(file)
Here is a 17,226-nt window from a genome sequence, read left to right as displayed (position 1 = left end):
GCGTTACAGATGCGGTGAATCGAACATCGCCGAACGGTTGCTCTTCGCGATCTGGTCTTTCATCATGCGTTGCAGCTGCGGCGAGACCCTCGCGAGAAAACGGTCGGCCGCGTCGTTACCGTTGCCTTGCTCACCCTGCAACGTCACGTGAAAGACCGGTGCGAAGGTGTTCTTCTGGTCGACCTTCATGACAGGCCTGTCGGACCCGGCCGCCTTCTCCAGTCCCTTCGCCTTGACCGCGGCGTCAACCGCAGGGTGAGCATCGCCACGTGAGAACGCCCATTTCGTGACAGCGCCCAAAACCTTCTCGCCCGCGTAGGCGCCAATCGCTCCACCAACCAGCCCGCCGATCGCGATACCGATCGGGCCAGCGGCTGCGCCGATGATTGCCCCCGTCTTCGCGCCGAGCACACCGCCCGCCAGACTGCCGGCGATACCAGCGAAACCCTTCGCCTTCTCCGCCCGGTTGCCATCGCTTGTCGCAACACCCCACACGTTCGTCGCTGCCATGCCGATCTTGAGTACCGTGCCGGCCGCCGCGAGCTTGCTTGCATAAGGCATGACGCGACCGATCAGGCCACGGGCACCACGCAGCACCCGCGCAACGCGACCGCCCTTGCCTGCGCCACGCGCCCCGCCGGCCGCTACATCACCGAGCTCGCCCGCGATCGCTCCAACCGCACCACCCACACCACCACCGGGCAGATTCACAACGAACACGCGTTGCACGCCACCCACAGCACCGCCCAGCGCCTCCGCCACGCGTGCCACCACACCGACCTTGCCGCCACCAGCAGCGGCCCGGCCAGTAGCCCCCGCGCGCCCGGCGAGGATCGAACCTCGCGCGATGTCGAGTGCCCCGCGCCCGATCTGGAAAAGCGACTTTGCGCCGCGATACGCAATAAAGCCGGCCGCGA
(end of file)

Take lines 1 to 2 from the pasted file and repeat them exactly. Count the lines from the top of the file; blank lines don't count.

Here is a 17,226-nt window from a genome sequence, read left to right as displayed (position 1 = left end):
GCGTTACAGATGCGGTGAATCGAACATCGCCGAACGGTTGCTCTTCGCGATCTGGTCTTTCATCATGCGTTGCAGCTGCGGCGAGACCCTCGCGAGAAAACGGTCGGCCGCGTCGTTACCGTTGCCTTGCTCACCCTGCAACGTCACGTGAAAGACCGGTGCGAAGGTGTTCTTCTGGTCGACCTTCATGACAGGCCTGTCGGACCCGGCCGCCTTCTCCAGTCCCTTCGCCTTGACCGCGGCGTCAACCGCAGGGTGAGCATCGCCACGTGAGAACGCCCATTTCGTGACAGCGCCCAAAACCTTCTCGCCCGCGTAGGCGCCAATCGCTCCACCAACCAGCCCGCCGATCGCGATACCGATCGGGCCAGCGGCTGCGCCGATGATTGCCCCCGTCTTCGCGCCGAGCACACCGCCCGCCAGACTGCCGGCGATACCAGCGAAACCCTTCGCCTTCTCCGCCCGGTTGCCATCGCTTGTCGCAACACCCCACACGTTCGTCGCTGCCATGCCGATCTTGAGTACCGTGCCGGCCGCCGCGAGCTTGCTTGCATAAGGCATGACGCGACCGATCAGGCCACGGGCACCACGCAGCACCCGCGCAACGCGACCGCCCTTGCCTGCGCCACGCGCCCCGCCGGCCGCTACATCACCGAGCTCGCCCGCGATCGCTCCAACCGCACCACCCACACCACCACCGGGCAGATTCACAACGAACACGCGTTGCACGCCACCCACAGCACCGCCCAGCGCCTCCGCCACGCGTGCCACCACACCGACCTTGCCGCCACCAGCAGCGGCCCGGCCAGTAGCCCCCGCGCGCCCGGCGAGGATCGAACCTCGCGCGATGTCGAGTGCCCCGCGCCCGATCTGGAAAAGCGACTTTGCGCCGCGATACGCAATAAAGCCGGCCGCGA